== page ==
On March 23/24 I joined Kevin Papke for the first summit attempt on his quest for 50 summits in a "Summits for Seniors" fundraiser in his 50th year. Considering his birthday is on March 22nd Kev wasted no time to start his summit bids! We decided that in order to make a big day trip slightly shorter we would ski into the Bow Hut on Friday evening and summit Habel on Saturday before heading home. We left the parking lot under warm conditions, lots of fresh snow and cloudy skies - but with high hopes that the weather forecast for Saturday would come true with a mix of sun and cloud and little wind.
[Kev skies up the canyon on approach the evening before our climb.]
Right up front I should comment on the name of this peak. I mentioned that we were climbing "Habel" to a few people in the hut and since then and everyone assumes that I've made up the name. Not so my friends! Habel was named already back in 1986. "North Rhondda" may be a more common name but it's not the real one in this case. The trip into the hut went smoothly. There was much more snow than when I did Little Crowfoot a few weekends ago and the trail was very conservative in avoiding avalanche terrain where possible.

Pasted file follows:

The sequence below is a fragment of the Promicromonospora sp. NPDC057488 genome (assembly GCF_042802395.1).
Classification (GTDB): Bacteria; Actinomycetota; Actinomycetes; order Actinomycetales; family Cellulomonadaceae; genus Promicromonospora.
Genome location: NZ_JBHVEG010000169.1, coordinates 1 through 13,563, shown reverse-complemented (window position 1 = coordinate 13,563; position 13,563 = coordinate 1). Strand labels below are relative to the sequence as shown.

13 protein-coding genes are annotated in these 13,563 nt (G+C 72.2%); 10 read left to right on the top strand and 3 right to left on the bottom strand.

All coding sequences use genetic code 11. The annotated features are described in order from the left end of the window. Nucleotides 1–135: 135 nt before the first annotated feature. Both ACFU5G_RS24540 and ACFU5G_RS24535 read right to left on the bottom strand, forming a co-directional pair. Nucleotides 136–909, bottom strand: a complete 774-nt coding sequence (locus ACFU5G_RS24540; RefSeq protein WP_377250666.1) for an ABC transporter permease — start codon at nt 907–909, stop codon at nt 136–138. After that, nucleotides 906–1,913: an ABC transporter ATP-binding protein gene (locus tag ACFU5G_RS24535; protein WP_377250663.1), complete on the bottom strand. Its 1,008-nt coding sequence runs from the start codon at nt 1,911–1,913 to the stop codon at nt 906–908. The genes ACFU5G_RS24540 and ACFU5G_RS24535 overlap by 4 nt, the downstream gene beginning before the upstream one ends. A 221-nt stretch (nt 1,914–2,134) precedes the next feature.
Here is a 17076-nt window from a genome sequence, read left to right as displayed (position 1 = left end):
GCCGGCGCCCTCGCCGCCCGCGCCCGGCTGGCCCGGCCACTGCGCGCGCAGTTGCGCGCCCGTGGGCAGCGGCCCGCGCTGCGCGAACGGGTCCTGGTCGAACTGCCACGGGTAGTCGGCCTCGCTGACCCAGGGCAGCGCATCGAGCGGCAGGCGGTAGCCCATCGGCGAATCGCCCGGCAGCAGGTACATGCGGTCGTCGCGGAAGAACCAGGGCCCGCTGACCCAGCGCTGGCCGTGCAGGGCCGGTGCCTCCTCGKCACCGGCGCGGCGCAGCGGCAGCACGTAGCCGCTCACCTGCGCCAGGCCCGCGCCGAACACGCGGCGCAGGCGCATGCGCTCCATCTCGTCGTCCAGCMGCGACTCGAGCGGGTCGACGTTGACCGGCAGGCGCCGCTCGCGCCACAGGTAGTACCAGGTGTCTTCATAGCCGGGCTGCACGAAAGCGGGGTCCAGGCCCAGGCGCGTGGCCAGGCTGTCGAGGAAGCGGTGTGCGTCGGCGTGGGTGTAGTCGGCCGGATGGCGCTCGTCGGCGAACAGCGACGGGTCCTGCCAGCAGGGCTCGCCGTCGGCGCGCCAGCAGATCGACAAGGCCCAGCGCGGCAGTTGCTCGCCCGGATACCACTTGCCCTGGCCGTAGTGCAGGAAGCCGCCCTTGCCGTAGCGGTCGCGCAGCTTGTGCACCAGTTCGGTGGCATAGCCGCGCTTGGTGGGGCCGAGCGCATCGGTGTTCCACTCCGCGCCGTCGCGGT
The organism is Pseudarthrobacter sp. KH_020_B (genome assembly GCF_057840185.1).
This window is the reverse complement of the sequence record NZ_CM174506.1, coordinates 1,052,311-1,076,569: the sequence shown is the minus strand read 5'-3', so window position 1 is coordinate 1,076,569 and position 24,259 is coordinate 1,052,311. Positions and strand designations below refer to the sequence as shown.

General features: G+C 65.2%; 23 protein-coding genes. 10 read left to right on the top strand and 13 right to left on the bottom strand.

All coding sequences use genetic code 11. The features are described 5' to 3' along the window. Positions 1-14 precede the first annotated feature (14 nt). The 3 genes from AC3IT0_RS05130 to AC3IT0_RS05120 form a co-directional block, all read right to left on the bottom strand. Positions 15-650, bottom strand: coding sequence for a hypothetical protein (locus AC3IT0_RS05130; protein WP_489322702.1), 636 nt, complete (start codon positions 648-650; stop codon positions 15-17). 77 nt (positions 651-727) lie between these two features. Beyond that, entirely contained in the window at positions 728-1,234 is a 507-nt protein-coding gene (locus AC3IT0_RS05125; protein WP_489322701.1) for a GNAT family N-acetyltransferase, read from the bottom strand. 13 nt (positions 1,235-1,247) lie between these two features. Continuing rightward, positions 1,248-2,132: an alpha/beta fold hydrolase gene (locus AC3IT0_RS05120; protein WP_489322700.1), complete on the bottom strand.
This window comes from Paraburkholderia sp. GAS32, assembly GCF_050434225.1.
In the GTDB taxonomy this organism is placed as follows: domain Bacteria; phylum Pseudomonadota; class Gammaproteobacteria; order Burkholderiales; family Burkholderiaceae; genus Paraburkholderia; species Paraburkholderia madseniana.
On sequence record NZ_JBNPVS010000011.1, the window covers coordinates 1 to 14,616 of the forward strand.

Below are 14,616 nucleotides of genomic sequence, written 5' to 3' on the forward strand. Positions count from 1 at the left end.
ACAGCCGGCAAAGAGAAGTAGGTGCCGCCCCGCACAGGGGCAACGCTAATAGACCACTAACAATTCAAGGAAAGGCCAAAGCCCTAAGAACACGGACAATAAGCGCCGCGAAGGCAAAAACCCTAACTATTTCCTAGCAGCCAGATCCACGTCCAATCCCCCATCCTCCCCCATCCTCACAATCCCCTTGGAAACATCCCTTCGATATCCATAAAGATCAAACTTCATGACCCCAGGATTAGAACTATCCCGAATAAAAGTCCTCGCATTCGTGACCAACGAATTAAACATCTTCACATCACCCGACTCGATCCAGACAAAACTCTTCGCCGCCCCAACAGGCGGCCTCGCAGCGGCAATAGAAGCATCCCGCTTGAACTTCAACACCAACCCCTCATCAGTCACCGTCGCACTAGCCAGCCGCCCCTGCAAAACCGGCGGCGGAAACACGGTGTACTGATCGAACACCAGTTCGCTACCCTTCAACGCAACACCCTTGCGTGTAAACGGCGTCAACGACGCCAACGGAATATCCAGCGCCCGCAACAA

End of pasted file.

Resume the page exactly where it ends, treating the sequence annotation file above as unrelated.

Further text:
At the hut we met a bunch of interesting folks, including John from Edmonton who is a regular on the clubtread.com forums (Johngx) and who was leading a Grant McEwan club trip up Mount Gordon on Saturday. It's always cool to meet fellow mountain aficionados, conversation is easy and pleasant! Around 20:30 we went to bed but sleep didn't come to me until well after midnight, thanks to a full hut and a LOT of snoring, sniffling and I think even some farting on my bunk level (not me)... Add to that people with small bladders and the 'party crowd' coming in at 21:30 and I remembered why I should never forget ear plugs while staying in a hut. There's a reason I love bivying...